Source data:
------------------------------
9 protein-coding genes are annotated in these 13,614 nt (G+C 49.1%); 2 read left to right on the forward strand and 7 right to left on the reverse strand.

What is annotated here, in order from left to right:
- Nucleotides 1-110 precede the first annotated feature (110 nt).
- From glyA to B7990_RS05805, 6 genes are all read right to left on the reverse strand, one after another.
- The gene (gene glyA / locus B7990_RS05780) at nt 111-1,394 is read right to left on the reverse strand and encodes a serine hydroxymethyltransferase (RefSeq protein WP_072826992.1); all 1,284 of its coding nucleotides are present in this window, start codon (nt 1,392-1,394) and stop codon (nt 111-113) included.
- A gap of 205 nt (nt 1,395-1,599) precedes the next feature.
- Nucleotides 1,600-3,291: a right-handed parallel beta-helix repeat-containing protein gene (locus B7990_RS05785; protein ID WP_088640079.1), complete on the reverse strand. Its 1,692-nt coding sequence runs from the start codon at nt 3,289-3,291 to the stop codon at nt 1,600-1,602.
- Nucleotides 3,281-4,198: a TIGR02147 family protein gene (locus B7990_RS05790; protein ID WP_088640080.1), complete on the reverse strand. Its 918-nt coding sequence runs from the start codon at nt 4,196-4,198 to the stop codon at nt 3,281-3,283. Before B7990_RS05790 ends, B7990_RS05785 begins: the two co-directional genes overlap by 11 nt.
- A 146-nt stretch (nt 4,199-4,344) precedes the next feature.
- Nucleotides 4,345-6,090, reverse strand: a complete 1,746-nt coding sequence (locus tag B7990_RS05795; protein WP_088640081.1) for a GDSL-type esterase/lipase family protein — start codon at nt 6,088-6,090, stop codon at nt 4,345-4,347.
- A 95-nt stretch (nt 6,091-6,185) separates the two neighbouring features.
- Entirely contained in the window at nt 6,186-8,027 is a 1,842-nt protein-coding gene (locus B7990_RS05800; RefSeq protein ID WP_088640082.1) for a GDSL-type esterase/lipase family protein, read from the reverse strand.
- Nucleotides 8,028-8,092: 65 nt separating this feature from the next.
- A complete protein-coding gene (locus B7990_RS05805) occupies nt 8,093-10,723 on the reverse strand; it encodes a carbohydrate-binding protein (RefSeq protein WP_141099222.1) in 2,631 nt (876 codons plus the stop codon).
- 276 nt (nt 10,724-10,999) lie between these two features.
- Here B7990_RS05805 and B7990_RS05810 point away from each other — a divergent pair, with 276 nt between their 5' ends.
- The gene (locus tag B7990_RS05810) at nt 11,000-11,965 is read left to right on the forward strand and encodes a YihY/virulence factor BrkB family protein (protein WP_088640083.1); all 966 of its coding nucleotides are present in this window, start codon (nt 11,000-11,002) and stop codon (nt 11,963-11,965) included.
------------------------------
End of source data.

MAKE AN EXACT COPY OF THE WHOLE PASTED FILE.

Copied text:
9 protein-coding genes are annotated in these 13,614 nt (G+C 49.1%); 2 read left to right on the forward strand and 7 right to left on the reverse strand.

What is annotated here, in order from left to right:
- Nucleotides 1-110 precede the first annotated feature (110 nt).
- From glyA to B7990_RS05805, 6 genes are all read right to left on the reverse strand, one after another.
- The gene (gene glyA / locus B7990_RS05780) at nt 111-1,394 is read right to left on the reverse strand and encodes a serine hydroxymethyltransferase (RefSeq protein WP_072826992.1); all 1,284 of its coding nucleotides are present in this window, start codon (nt 1,392-1,394) and stop codon (nt 111-113) included.
- A gap of 205 nt (nt 1,395-1,599) precedes the next feature.
- Nucleotides 1,600-3,291: a right-handed parallel beta-helix repeat-containing protein gene (locus B7990_RS05785; protein ID WP_088640079.1), complete on the reverse strand. Its 1,692-nt coding sequence runs from the start codon at nt 3,289-3,291 to the stop codon at nt 1,600-1,602.
- Nucleotides 3,281-4,198: a TIGR02147 family protein gene (locus B7990_RS05790; protein ID WP_088640080.1), complete on the reverse strand. Its 918-nt coding sequence runs from the start codon at nt 4,196-4,198 to the stop codon at nt 3,281-3,283. Before B7990_RS05790 ends, B7990_RS05785 begins: the two co-directional genes overlap by 11 nt.
- A 146-nt stretch (nt 4,199-4,344) precedes the next feature.
- Nucleotides 4,345-6,090, reverse strand: a complete 1,746-nt coding sequence (locus tag B7990_RS05795; protein WP_088640081.1) for a GDSL-type esterase/lipase family protein — start codon at nt 6,088-6,090, stop codon at nt 4,345-4,347.
- A 95-nt stretch (nt 6,091-6,185) separates the two neighbouring features.
- Entirely contained in the window at nt 6,186-8,027 is a 1,842-nt protein-coding gene (locus B7990_RS05800; RefSeq protein ID WP_088640082.1) for a GDSL-type esterase/lipase family protein, read from the reverse strand.
- Nucleotides 8,028-8,092: 65 nt separating this feature from the next.
- A complete protein-coding gene (locus B7990_RS05805) occupies nt 8,093-10,723 on the reverse strand; it encodes a carbohydrate-binding protein (RefSeq protein WP_141099222.1) in 2,631 nt (876 codons plus the stop codon).
- 276 nt (nt 10,724-10,999) lie between these two features.
- Here B7990_RS05805 and B7990_RS05810 point away from each other — a divergent pair, with 276 nt between their 5' ends.
- The gene (locus tag B7990_RS05810) at nt 11,000-11,965 is read left to right on the forward strand and encodes a YihY/virulence factor BrkB family protein (protein WP_088640083.1); all 966 of its coding nucleotides are present in this window, start codon (nt 11,000-11,002) and stop codon (nt 11,963-11,965) included.